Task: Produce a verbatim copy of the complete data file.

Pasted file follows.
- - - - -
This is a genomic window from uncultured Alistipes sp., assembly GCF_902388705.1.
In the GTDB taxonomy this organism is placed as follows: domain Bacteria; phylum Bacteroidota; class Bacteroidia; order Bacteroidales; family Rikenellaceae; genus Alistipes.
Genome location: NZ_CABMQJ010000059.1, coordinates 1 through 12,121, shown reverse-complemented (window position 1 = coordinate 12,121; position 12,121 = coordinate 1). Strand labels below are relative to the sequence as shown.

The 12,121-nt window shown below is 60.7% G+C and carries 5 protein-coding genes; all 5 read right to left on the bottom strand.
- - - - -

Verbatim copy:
This is a genomic window from uncultured Alistipes sp., assembly GCF_902388705.1.
In the GTDB taxonomy this organism is placed as follows: domain Bacteria; phylum Bacteroidota; class Bacteroidia; order Bacteroidales; family Rikenellaceae; genus Alistipes.
Genome location: NZ_CABMQJ010000059.1, coordinates 1 through 12,121, shown reverse-complemented (window position 1 = coordinate 12,121; position 12,121 = coordinate 1). Strand labels below are relative to the sequence as shown.

The 12,121-nt window shown below is 60.7% G+C and carries 5 protein-coding genes; all 5 read right to left on the bottom strand.